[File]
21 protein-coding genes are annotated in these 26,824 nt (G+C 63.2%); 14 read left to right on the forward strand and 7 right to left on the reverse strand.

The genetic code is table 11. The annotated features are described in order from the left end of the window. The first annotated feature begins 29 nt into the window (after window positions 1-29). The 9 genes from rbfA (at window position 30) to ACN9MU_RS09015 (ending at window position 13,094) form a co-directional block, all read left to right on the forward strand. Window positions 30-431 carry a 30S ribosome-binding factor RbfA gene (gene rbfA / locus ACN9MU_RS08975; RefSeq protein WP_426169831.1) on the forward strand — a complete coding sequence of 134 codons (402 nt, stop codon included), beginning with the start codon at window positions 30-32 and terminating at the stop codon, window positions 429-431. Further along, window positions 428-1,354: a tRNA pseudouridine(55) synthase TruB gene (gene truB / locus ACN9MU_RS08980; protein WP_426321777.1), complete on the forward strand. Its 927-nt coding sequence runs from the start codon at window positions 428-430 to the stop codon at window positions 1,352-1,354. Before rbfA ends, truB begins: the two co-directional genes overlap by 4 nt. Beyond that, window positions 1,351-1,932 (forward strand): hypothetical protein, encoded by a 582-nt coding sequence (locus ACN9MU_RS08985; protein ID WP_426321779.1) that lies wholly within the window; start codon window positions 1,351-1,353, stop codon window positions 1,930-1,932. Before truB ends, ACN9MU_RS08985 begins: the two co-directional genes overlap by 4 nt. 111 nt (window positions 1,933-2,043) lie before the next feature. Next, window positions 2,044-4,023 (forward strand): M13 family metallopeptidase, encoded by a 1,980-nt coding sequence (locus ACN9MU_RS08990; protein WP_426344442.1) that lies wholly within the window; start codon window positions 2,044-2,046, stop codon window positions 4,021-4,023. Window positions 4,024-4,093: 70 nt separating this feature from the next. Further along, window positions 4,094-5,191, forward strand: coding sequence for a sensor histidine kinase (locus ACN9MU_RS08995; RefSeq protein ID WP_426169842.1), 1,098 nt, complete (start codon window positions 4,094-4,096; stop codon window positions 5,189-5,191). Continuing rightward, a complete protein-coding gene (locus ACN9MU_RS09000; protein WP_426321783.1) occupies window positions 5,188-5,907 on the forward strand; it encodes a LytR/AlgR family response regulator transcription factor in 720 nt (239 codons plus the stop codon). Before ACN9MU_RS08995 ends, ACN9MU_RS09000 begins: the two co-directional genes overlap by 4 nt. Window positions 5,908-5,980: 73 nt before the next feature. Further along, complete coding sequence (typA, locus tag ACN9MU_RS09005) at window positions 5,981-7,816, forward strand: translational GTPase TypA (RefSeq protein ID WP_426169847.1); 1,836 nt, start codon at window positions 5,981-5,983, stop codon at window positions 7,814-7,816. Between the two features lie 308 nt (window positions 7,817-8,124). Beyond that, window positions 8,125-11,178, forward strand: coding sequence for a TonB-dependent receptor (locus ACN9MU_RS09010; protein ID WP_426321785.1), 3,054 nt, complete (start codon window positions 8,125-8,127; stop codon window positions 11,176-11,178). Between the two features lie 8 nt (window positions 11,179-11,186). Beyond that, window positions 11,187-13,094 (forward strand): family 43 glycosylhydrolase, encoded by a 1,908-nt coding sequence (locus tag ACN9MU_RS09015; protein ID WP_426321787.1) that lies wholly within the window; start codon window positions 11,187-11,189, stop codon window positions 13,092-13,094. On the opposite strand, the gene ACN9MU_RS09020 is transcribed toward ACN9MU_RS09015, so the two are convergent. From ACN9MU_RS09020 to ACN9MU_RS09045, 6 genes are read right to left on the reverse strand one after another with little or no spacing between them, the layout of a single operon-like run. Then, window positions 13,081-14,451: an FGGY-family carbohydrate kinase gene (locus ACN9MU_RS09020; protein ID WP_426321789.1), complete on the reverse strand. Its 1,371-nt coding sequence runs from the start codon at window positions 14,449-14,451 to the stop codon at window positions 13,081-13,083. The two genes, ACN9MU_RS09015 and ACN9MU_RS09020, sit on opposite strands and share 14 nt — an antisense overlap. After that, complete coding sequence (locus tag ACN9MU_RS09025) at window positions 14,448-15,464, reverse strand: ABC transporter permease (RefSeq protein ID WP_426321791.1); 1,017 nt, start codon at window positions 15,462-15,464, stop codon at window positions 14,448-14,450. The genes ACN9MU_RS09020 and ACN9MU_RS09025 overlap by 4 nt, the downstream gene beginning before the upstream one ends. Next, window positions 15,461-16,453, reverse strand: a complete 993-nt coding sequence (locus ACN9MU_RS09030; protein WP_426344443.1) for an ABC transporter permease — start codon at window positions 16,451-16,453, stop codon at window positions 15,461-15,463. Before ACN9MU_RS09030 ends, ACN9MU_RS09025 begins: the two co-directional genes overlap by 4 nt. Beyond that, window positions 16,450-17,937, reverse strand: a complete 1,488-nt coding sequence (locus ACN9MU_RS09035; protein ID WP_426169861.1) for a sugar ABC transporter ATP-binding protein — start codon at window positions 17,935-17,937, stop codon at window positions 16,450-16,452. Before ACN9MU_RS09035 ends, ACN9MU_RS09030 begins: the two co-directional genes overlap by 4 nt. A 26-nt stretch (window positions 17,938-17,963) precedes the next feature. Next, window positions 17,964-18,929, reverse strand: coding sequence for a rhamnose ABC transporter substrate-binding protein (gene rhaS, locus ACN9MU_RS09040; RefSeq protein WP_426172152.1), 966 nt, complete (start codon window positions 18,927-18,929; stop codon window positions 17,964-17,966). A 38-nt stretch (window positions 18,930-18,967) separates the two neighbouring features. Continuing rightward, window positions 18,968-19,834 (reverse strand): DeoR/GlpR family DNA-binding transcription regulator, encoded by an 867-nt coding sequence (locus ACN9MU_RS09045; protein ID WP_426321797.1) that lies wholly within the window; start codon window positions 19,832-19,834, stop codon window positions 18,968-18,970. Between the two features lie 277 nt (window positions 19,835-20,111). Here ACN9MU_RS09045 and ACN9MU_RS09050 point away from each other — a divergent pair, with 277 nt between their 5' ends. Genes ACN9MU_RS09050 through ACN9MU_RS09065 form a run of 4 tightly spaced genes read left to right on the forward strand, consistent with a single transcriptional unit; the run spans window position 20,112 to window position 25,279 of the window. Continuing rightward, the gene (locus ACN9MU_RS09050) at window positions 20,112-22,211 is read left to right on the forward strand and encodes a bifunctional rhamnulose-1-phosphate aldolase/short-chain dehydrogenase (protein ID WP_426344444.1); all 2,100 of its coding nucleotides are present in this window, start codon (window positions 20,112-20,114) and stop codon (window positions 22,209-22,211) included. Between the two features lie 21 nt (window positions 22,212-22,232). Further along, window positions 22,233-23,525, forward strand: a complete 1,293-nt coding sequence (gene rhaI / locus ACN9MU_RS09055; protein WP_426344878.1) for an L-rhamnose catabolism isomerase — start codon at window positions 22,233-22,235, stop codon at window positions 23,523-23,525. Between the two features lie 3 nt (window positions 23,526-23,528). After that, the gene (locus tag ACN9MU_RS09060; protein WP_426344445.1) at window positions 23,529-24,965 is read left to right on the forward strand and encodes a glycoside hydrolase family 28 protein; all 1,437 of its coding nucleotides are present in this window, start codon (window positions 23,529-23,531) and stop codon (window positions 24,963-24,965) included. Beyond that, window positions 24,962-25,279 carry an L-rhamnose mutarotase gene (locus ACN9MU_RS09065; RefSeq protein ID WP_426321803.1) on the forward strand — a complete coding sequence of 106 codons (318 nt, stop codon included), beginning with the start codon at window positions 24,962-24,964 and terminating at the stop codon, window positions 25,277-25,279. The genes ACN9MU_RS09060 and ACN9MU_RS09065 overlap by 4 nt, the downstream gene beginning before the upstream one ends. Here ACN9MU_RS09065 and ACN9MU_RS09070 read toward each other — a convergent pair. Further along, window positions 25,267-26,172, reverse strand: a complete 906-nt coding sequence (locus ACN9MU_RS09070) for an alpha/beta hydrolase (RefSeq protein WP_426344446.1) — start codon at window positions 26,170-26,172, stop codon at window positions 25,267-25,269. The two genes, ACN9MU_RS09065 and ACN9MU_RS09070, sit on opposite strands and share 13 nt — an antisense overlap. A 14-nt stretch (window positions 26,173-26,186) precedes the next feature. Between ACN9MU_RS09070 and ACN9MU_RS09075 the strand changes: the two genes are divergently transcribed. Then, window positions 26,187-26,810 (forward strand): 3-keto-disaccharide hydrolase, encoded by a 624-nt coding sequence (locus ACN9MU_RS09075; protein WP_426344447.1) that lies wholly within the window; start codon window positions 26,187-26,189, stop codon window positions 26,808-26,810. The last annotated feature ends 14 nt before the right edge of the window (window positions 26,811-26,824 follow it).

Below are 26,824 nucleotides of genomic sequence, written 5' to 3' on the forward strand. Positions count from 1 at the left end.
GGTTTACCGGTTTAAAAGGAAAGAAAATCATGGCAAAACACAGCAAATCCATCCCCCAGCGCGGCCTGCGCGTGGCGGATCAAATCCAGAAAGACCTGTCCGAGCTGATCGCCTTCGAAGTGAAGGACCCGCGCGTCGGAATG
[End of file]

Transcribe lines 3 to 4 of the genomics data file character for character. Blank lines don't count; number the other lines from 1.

Below are 26,824 nucleotides of genomic sequence, written 5' to 3' on the forward strand. Positions count from 1 at the left end.
GGTTTACCGGTTTAAAAGGAAAGAAAATCATGGCAAAACACAGCAAATCCATCCCCCAGCGCGGCCTGCGCGTGGCGGATCAAATCCAGAAAGACCTGTCCGAGCTGATCGCCTTCGAAGTGAAGGACCCGCGCGTCGGAATG